X
Popular Searches

What Exactly Are Kegel Exercises and How Do I Perform Them?

Woman sitting on a couch drinking some tea.
Helmut Seisenberger/Shutterstock

If you’re pregnant or you know someone who is, there’s a good chance you’ve heard about Kegel exercises and how practicing them on the regular helps with pregnancy, delivery, and even postpartum recovery. But the exercises aren’t just for moms!

What Are Kegel Exercises?

Kegel exercises were created to strengthen the muscles under the uterus, bladder, and bowel, all of which are put through tremendous stress and pressure during pregnancy, when the uterus expands as the baby grows, pushing onto every organ around it.

The exercises are named after Dr. Arnold Kegel who created them in 1948 as an alternative to surgery to treating pelvic floor dysfunction and incontinence, as he believed it to be a much better and less-invasive option, as well as a great preventative method for those who are bound to have pelvic floor issues (such as pregnant women).

He even invented something called the perineometer device, which measures and records the contraction strength of the pelvic floor muscles and can actually help the patients learn how to do it correctly and engage the right muscles the right way.

How Are They Performed?

When performing Kegel exercises, you are implementing isometric and rhythmic contractions of the pelvic floor muscles, and staying consistent with the practice for at least a few months to notice any changes.

Because the feeling of doing them right is best described as stopping urination mid-flow, it’s really important to fully empty your bladder before you start performing them, and never do them while you’re urinating, literally stopping mid-flow, as you can cause urinary tract issues and infections, bladder problems, and even potential kidney damage over time.

The right position for performing them is either sitting or lying down, making sure you’re comfortable, and that the ground beneath you isn’t cold and hard. Begin contracting your pelvic floor muscles, lifting your belly button up, and feeling like you’re squeezing everything around your reproductive organs.

Once you figure out how to squeeze them, hold for 3-5 seconds, and release. Repeat 5-10 times, 2-3 times a day. Keep your abs, glutes, and other areas of your body completely relaxed and pay attention to your breath, making sure it’s steady and slow.

It’s important to stay consistent and not overdo the frequency of your Kegel exercises, as it can lead to strengthening the pelvic floor muscles too much. This, in turn, can cause straining when you’re urinating or painful intercourse.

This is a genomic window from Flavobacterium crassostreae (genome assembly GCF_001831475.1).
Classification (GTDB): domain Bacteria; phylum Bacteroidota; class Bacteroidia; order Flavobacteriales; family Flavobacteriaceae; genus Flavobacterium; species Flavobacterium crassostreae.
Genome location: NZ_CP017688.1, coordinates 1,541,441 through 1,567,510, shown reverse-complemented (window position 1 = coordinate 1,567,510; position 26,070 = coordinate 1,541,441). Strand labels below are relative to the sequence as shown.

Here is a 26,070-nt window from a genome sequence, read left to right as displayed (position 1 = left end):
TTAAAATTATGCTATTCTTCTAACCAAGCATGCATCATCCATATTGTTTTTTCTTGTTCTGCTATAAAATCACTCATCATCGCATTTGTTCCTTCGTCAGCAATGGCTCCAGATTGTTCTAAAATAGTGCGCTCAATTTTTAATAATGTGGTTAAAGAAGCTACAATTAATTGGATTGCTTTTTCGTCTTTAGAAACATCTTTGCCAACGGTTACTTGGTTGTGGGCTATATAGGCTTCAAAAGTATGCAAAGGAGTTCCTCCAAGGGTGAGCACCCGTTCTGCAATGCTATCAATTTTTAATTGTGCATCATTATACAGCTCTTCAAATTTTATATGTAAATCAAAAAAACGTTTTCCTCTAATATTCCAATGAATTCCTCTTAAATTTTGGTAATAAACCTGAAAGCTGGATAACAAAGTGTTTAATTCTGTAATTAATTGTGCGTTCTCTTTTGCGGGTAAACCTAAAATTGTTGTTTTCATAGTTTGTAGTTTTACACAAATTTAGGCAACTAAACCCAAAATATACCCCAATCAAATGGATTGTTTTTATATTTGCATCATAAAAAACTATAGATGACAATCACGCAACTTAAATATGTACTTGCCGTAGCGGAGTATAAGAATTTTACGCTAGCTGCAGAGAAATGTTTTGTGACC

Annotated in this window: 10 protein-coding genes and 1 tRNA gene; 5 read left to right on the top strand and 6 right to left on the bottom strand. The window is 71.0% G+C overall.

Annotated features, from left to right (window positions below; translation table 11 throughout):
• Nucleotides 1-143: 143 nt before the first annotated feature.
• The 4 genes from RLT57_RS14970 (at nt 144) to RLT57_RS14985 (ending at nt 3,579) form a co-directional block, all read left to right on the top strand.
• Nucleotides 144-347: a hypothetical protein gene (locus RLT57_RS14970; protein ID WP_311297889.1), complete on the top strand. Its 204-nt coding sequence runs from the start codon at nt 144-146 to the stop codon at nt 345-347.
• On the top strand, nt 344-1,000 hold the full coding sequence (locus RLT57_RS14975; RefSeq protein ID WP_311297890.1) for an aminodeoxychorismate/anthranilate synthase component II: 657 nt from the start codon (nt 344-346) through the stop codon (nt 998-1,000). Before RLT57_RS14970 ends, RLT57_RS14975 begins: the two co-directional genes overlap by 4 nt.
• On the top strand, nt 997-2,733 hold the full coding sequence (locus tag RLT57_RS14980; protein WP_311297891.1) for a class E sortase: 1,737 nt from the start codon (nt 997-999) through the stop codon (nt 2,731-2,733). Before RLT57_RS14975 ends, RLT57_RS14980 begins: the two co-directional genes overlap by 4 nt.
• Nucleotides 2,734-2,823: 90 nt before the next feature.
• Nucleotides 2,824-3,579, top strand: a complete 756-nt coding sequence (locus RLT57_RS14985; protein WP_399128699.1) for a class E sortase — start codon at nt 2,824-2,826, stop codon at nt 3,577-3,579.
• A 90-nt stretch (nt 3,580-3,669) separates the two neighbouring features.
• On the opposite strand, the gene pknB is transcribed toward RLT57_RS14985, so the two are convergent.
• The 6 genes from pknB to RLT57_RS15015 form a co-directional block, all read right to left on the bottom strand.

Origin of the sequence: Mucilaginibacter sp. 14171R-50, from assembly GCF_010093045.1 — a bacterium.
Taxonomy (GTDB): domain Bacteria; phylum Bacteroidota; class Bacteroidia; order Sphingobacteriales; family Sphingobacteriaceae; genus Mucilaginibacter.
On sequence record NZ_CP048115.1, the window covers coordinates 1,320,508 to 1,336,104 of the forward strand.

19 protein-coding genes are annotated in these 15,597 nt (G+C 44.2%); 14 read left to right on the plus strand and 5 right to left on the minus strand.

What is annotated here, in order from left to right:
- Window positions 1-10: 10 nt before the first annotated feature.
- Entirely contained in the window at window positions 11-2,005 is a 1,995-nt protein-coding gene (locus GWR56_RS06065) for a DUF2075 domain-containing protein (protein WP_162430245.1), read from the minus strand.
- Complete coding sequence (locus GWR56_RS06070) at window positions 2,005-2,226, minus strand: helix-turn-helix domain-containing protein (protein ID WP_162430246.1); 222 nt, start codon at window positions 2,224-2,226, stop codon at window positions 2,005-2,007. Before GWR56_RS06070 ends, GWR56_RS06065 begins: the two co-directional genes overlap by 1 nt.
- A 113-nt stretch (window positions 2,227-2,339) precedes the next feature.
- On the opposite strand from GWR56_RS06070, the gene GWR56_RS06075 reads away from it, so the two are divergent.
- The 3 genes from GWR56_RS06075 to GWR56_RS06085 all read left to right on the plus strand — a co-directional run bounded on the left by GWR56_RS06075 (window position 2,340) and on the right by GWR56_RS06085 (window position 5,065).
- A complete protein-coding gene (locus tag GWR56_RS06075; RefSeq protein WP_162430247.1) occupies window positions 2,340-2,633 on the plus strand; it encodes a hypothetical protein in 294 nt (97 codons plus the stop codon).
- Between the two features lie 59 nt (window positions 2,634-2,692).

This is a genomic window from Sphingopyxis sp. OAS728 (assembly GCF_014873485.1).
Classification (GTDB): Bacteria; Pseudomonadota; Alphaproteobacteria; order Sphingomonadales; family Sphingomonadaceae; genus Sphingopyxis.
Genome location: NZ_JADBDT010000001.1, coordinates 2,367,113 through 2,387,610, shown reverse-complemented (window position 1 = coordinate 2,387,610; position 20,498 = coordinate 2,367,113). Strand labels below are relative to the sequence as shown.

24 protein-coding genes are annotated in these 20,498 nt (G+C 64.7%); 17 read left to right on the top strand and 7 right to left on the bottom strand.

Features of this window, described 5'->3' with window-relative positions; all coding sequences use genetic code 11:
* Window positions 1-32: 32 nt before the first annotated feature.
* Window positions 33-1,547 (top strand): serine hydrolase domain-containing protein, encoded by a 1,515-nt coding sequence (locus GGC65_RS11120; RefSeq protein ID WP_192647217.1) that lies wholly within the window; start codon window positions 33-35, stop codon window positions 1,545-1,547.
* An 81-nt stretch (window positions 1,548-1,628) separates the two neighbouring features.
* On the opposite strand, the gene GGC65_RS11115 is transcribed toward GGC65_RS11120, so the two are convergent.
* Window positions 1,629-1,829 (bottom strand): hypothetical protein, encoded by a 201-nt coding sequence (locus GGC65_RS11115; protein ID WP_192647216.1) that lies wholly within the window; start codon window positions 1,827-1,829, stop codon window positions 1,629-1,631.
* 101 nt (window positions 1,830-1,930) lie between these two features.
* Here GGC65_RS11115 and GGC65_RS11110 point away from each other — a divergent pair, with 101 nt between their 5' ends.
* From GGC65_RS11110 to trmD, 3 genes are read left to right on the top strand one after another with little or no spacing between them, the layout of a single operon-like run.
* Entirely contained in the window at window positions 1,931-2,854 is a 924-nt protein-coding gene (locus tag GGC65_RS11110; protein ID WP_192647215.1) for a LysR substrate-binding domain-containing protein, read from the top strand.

You also shouldn’t be feeling any pain in your back or your abdomen, as it’s a sign you’re not performing them correctly, and consulting with your physician or a pelvic-floor specialized physical therapist will be your best option.

Another great way to check if you’re doing it correctly is by using a Kegel exercise device, inspired by Dr. Kegel’s perineometer, and train your muscles with palpable progress.

The Benefits of Kegel Exercises

Although most likely heard in connection to pregnancy and postpartum, the overall benefits of kegel exercises far outweigh the pelvic problems of moms-to-be. They are meant to help everyone and anyone struggling with weak pelvic muscles, men included. The benefits include:

Any of these pelvic problems can occur due to aging, gaining weight, pregnancy, surgery, nerve damage or disorders, or any other illnesses or conditions that affect the function of the pelvic floor muscles, urinary tract, or the bowel.

Are Kegel Exercises for Everyone?

First and foremost, before you start contracting your pelvic muscles (or what you think are your pelvic muscles) on your own, it’s always best to consult with your physician or pelvic-floor specialized physical therapist and have them explain it to you, assess if you’re a good candidate for it, check if you’re doing the exercises right, and correct you if you’re not.

Those with severely weakened pelvic floor muscles might find it extremely hard to engage them and contract, which can end up in unnecessary straining and pain, making Kegels not their best option.

On the other hand, in those with overactive pelvic floor muscles (mostly athletes and fitness trainers), Kegel exercises can actually worsen the symptoms and cause pain and discomfort even if they hadn’t experienced them beforehand.

And finally, those with a UTI are recommended to avoid doing Kegels until after they’ve finished their treatment and the infection is no longer present. Having an infection in your urinary tract can furthermore exacerbate your symptoms and cause severe issues with your kidneys as it spreads or is left untreated.


If you’re suffering from any of the symptoms or issues mentioned in this article, consult your physician and find out if performing Kegels might be your saving grace.

Karla Tafra Karla Tafra
Karla is a certified yoga teacher, nutritionist, content creator and an overall wellness coach with over 10 years of international experience in teaching, writing, coaching, and helping others transform their lives. From Croatia to Spain and now, the US, she calls Seattle her new home where she lives and works with her husband. Read Full Bio »

The above article may contain affiliate links, which help support LifeSavvy.


Our Readers' Favorite Products This Week







Betrayal At House On The Hill
96 people were interested in this!














Show More
LifeSavvy is where you learn new skills for a better life. Whether you’re looking for tips on organization, travel, parenting, fitness, relationships, school, or your career, our team of expert writers is here to help. Want to know more?